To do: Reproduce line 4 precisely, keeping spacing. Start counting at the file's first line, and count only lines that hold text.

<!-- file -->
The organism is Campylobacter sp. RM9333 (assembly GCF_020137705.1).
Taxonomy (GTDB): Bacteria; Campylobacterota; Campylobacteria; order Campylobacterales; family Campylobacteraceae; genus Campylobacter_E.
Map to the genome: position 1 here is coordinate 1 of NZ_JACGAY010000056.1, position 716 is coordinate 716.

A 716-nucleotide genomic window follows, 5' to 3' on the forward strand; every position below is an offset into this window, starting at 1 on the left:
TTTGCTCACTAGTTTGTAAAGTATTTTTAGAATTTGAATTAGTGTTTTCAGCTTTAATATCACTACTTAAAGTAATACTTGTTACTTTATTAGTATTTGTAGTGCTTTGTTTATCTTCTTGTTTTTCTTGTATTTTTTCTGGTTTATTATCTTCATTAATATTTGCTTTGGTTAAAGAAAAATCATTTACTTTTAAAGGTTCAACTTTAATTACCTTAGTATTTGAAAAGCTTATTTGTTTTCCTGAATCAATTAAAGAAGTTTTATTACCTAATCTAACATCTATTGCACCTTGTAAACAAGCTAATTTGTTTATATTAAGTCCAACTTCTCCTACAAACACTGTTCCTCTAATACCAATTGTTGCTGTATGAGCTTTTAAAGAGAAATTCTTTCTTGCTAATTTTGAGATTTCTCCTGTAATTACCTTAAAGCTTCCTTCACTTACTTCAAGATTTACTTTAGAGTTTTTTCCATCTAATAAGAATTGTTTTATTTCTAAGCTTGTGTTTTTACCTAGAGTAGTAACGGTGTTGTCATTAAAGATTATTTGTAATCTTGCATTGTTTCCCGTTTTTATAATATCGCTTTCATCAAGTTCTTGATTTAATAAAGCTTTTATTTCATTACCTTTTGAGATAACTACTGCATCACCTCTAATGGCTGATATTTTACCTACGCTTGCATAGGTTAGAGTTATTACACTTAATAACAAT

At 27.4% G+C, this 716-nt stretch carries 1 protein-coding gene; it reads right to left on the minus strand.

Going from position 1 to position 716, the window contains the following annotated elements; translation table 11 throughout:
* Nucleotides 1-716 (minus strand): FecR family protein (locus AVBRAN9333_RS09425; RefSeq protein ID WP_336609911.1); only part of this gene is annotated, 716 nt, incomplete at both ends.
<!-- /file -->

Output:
A 716-nucleotide genomic window follows, 5' to 3' on the forward strand; every position below is an offset into this window, starting at 1 on the left: